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Excel Tips & Tricks

Excel Tips and Tricks #457 - Excel Error Checking and Handling

Author: Bani Lamba

Published: 13 Oct 2022

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Hello and welcome back to Excel Tips and Tricks! This week we have a Creator level post in which we’re looking at new and improved ways of checking for and handling errors.

Error handling functions

There are a range of functions in excel that can check and handle errors in excel workbooks.


ISERROR can pick up all error types #VALUE!, #REF!, #DIV/0, #NAME?, #NULL! including #N/A errors.

The function can be used to check for errors in the values and then return a TRUE value if an error is present:

ISERROR can be used in conjunction with the IF function to check for an error and output a desired message if found:

=IF(ISERROR(A1), “output”)
The function can also be used in a formula with COUNT and IF functions to provide a total count of the number of errors in a cell range.

On the other hand, IFERROR combines both the IF and ISERROR functions. Rather than combining functions manually as above, IFERROR allows you to provide a backup value or formula to be used if the primary one returns an error in a more simplified manner.

Do note that IFERROR carries an inherent risk of ‘covering up’ errors if used inappropriately, so remember that it should only be used to flag errors, not make the errors go away.

Tips on how to use IFERROR (and how not to use it!) were covered in more detail in tip #422


The FILTER function in Excel is part of the relatively new set of array functions and is used to filter a range of data based on the criteria that you specify:

FILTER(array, include, [if_empty])

In the example data set below, I want to pull out information on items where there are errors in the total cost and units calculation.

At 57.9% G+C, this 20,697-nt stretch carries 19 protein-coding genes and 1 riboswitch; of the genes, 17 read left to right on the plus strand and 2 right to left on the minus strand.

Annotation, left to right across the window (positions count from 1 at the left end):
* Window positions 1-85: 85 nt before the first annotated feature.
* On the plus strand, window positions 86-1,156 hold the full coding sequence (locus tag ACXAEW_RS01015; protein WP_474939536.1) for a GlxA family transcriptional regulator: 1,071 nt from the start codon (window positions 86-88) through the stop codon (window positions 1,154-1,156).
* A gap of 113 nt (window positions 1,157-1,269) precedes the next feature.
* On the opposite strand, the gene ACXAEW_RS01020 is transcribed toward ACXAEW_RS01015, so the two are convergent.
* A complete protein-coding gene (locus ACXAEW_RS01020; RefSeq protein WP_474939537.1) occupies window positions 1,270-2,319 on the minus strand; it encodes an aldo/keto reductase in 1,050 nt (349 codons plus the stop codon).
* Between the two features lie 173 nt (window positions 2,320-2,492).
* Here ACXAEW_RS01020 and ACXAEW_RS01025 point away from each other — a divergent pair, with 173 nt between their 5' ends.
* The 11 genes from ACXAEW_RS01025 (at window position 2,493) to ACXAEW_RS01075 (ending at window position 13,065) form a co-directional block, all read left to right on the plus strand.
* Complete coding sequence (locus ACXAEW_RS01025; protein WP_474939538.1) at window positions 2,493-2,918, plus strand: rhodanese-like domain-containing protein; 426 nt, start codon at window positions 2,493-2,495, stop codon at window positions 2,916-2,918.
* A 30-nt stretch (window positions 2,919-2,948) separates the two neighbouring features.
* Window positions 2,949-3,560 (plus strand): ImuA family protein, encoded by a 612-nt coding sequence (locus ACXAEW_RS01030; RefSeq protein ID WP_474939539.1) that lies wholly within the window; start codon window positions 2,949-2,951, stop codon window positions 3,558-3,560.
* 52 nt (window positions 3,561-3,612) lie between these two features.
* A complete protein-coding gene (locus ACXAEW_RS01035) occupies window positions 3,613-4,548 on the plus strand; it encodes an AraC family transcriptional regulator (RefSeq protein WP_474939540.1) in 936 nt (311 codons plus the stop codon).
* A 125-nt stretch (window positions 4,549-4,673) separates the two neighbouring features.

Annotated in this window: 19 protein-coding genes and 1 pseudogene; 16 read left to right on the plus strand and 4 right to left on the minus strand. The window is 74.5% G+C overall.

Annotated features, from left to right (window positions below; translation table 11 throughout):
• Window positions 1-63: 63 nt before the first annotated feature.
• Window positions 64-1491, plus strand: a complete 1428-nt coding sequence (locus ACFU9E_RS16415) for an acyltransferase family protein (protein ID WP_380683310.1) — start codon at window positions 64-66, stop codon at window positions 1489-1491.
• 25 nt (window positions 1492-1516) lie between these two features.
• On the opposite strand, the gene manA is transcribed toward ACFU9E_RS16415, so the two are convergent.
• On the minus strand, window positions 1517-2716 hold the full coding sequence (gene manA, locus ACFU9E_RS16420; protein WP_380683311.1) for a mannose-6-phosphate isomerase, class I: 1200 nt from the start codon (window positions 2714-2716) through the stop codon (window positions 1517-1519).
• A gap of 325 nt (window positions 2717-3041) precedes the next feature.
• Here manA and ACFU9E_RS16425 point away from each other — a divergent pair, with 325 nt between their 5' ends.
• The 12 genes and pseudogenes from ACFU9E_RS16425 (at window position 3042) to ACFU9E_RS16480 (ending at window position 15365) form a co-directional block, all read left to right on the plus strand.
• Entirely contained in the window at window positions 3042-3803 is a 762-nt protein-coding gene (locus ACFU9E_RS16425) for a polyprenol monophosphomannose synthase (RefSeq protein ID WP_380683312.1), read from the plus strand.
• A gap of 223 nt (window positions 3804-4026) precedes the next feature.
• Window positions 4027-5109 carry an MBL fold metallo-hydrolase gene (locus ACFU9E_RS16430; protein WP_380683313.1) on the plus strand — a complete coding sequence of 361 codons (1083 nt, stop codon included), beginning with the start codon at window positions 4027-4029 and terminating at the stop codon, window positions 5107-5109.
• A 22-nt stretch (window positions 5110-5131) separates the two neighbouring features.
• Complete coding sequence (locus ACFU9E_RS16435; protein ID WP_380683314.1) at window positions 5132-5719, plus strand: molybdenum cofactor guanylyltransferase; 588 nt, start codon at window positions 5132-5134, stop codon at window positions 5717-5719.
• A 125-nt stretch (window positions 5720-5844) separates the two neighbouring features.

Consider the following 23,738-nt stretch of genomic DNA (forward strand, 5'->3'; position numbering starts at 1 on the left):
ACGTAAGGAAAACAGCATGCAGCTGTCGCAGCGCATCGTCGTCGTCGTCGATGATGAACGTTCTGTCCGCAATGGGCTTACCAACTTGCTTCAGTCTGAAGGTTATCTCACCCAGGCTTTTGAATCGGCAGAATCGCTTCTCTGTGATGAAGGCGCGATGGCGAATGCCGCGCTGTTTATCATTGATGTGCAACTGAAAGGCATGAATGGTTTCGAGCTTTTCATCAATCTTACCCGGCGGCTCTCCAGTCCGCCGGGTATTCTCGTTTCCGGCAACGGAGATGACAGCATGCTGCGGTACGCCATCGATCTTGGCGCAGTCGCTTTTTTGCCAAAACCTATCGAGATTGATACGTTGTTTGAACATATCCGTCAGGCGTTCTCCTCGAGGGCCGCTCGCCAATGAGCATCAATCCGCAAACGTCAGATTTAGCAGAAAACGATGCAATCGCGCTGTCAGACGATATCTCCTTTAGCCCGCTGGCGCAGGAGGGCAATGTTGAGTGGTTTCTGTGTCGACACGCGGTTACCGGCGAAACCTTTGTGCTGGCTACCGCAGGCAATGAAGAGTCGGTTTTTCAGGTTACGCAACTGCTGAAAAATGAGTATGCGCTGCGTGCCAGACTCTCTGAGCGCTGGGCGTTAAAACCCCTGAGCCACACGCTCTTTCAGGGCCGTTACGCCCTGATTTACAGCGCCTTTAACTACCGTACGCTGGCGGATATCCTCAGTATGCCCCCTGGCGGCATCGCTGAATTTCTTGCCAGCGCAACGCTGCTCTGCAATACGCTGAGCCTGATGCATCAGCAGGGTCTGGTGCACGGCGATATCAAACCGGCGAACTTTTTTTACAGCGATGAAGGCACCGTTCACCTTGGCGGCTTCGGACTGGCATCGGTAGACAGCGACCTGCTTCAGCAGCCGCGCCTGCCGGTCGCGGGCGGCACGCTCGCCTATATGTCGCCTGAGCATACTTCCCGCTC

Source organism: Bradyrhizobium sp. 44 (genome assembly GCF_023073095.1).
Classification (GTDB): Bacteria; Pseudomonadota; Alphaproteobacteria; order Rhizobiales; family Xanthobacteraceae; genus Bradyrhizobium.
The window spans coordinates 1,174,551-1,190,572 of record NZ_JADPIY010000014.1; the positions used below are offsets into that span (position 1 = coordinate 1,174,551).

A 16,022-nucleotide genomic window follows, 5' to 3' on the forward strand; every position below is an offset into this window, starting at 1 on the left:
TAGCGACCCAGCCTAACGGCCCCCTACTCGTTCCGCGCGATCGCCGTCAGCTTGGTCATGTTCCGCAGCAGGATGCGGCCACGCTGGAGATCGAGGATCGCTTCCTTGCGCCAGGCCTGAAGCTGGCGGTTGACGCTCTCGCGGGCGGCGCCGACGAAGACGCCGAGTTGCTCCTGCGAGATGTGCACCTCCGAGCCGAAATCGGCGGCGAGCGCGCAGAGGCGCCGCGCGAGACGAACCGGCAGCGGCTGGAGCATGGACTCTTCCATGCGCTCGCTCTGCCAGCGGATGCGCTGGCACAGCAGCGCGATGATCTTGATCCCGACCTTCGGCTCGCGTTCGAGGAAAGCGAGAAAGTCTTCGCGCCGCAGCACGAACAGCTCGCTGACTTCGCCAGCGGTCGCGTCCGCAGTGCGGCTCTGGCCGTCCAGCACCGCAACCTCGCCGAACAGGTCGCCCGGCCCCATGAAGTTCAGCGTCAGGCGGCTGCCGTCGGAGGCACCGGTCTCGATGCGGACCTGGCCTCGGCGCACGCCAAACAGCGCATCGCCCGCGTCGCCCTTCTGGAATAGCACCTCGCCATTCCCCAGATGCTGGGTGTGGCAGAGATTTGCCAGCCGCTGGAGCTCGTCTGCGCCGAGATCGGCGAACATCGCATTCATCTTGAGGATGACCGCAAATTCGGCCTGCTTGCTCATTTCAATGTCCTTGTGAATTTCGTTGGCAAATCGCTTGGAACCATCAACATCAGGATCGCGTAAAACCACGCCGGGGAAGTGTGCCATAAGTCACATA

To do this, the FILTER and ISERROR functions can be combined to filter the data where errors have occurred:

=FILTER(array, ISERROR(range))

The formula above provides me with the following output where I can clearly see the item number, description and then details of the error:


We introduced XLOOKUP in tip 337 as a more flexible and reliable alternative to VLOOKUP. As an added benefit, XLOOKUP has an option to handle #N/A errors.

For example, in the data set below I would like to find the units of different items using XLOOKUP. However, if information regarding an item is missing, I can enter a value into the optional 4th argument to replace a #N/A error with the specified output:

=XLOOKUP(lookup_value, lookup_array, return_array, [if_not_found ])

Again, remember that this shouldn’t be used to cover up the error, rather to make it easier to manage. In the example below, by identifying where information is missing we can follow up on this error to resolve it.

Built-in Error Checking

Error checking

Another way to check for errors in formulas in excel is using the built-in ‘Error Checking’ in excel in the formula auditing tab.

The dropdown offers three options including:

  1. Error checking
  2. Trace error
  3. Circular References
The error checking option allows you to identify and check for common errors when using formulas. The tool will identify and evaluate errors in the worksheet one by one to give you more information on the location of the error and the type of error.

You can then use error checking to either trace the error, ignore it, or edit the formula.
The trace error option allows you to trace cells in a formula that display an error. For example, the error in the formula cell D9 is caused by the value in cell O9.
The circular references option allows you to detect circular references in formulas. When there are circular references in your workbook, it will identify the location of the circular references.

Conditional formatting

Conditional formatting can also be used to highlight errors in the worksheet. You can do this by setting up a new rule. Then, select the ‘Format only cells that contain’ rule type.

From the ‘format only cells with’ dropdown select ‘Errors’:
You can select a preferred format. In the example below I’ve selected a red fill for cells with errors. Once confirmed, the output looks as follows:

Highlight using ‘Go To Special’

Under the ‘Find & Select’ option, we can use ‘Go To Special’ to identify and select cells with errors by selecting ‘Errors’ under ‘Formulas’.
This will select all cells with errors.
To retain visibility of this selection, you can use ‘Fill colour’ to highlight the cells.
While not an exhaustive list, we’ve hopefully given you a few ideas on how to minimise errors in your spreadsheets. If you’re looking for more guidance and best practice on reviewing your spreadsheets for errors, this recent webinar and our thought leadership paper How to Review a Spreadsheet may come in handy. Enjoy!
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